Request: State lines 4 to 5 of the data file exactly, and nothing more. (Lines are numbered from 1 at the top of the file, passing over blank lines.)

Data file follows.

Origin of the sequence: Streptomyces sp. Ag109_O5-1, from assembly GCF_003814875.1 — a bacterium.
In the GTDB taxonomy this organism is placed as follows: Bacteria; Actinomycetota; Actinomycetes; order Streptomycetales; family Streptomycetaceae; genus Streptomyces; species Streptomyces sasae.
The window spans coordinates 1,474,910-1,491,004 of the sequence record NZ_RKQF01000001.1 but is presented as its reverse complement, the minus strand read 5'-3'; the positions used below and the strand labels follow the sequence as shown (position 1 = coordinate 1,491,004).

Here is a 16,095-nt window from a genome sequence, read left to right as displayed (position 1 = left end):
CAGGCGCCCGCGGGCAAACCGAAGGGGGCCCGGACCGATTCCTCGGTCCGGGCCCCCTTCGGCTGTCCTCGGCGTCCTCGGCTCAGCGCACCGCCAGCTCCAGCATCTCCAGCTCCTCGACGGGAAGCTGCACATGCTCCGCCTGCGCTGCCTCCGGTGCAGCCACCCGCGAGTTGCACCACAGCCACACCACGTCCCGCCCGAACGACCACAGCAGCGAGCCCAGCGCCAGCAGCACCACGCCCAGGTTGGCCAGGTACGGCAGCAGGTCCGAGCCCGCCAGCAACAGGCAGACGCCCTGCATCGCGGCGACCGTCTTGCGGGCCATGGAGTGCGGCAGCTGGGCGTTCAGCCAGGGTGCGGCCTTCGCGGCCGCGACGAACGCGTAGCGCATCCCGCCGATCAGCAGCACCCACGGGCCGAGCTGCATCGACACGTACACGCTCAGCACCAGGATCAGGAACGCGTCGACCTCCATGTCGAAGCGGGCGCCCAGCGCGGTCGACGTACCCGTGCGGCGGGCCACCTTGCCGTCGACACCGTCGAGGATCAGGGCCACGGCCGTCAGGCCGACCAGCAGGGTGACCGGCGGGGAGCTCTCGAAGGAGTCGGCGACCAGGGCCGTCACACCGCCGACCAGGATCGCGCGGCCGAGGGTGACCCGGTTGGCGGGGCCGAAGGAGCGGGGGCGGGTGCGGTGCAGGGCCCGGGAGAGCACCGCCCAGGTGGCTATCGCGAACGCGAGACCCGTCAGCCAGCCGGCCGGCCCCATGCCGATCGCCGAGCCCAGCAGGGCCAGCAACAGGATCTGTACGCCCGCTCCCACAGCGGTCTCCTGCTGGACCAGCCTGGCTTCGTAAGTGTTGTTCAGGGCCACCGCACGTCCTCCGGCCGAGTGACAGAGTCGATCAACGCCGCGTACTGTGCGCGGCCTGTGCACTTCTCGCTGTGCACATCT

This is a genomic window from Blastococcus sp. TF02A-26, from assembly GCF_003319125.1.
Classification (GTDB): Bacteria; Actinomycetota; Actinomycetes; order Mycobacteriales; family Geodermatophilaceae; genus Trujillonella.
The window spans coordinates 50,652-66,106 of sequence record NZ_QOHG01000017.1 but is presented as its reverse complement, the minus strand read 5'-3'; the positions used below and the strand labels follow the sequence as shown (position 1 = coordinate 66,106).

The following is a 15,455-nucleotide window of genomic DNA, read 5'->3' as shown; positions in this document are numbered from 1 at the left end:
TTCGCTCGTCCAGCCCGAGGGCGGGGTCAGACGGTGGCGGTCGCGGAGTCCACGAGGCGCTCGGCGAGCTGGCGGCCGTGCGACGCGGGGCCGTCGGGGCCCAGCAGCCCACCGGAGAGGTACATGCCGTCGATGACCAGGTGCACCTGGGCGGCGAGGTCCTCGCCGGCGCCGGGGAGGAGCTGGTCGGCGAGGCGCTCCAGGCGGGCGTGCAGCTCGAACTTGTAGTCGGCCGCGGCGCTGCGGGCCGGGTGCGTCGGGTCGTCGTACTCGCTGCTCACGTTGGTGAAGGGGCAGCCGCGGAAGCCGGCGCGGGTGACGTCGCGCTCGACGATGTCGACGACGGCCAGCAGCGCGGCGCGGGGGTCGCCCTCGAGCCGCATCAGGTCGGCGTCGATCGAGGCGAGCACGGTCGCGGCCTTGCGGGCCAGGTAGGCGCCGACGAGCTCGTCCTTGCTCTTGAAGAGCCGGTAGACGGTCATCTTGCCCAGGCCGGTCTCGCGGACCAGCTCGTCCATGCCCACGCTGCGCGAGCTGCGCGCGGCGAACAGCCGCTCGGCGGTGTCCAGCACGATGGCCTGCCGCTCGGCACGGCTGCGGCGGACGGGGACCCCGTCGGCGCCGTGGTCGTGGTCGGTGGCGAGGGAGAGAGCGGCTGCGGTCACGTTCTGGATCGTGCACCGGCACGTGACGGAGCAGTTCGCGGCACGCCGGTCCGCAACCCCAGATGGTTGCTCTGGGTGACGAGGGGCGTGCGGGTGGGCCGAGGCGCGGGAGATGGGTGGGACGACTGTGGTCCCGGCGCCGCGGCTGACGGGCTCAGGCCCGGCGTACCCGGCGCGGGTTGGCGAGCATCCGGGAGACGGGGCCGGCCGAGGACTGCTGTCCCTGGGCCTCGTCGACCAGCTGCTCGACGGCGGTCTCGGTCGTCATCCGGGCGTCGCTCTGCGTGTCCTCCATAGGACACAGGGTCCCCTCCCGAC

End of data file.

Here is a 16,095-nt window from a genome sequence, read left to right as displayed (position 1 = left end):
CAGGCGCCCGCGGGCAAACCGAAGGGGGCCCGGACCGATTCCTCGGTCCGGGCCCCCTTCGGCTGTCCTCGGCGTCCTCGGCTCAGCGCACCGCCAGCTCCAGCATCTCCAGCTCCTCGACGGGAAGCTGCACATGCTCCGCCTGCGCTGCCTCCGGTGCAGCCACCCGCGAGTTGCACCACAGCCACACCACGTCCCGCCCGAACGACCACAGCAGCGAGCCCAGCGCCAGCAGCACCACGCCCAGGTTGGCCAGGTACGGCAGCAGGTCCGAGCCCGCCAGCAACAGGCAGACGCCCTGCATCGCGGCGACCGTCTTGCGGGCCATGGAGTGCGGCAGCTGGGCGTTCAGCCAGGGTGCGGCCTTCGCGGCCGCGACGAACGCGTAGCGCATCCCGCCGATCAGCAGCACCCACGGGCCGAGCTGCATCGACACGTACACGCTCAGCACCAGGATCAGGAACGCGTCGACCTCCATGTCGAAGCGGGCGCCCAGCGCGGTCGACGTACCCGTGCGGCGGGCCACCTTGCCGTCGACACCGTCGAGGATCAGGGCCACGGCCGTCAGGCCGACCAGCAGGGTGACCGGCGGGGAGCTCTCGAAGGAGTCGGCGACCAGGGCCGTCACACCGCCGACCAGGATCGCGCGGCCGAGGGTGACCCGGTTGGCGGGGCCGAAGGAGCGGGGGCGGGTGCGGTGCAGGGCCCGGGAGAGCACCGCCCAGGTGGCTATCGCGAACGCGAGACCCGTCAGCCAGCCGGCCGGCCCCATGCCGATCGCCGAGCCCAGCAGGGCCAGCAACAGGATCTGTACGCCCGCTCCCACAGCGGTCTCCTGCTGGACCAGCCTGGCTTCGTAAGTGTTGTTCAGGGCCACCGCACGTCCTCCGGCCGAGTGACAGAGTCGATCAACGCCGCGTACTGTGCGCGGCCTGTGCACTTCTCGCTGTGCACATCT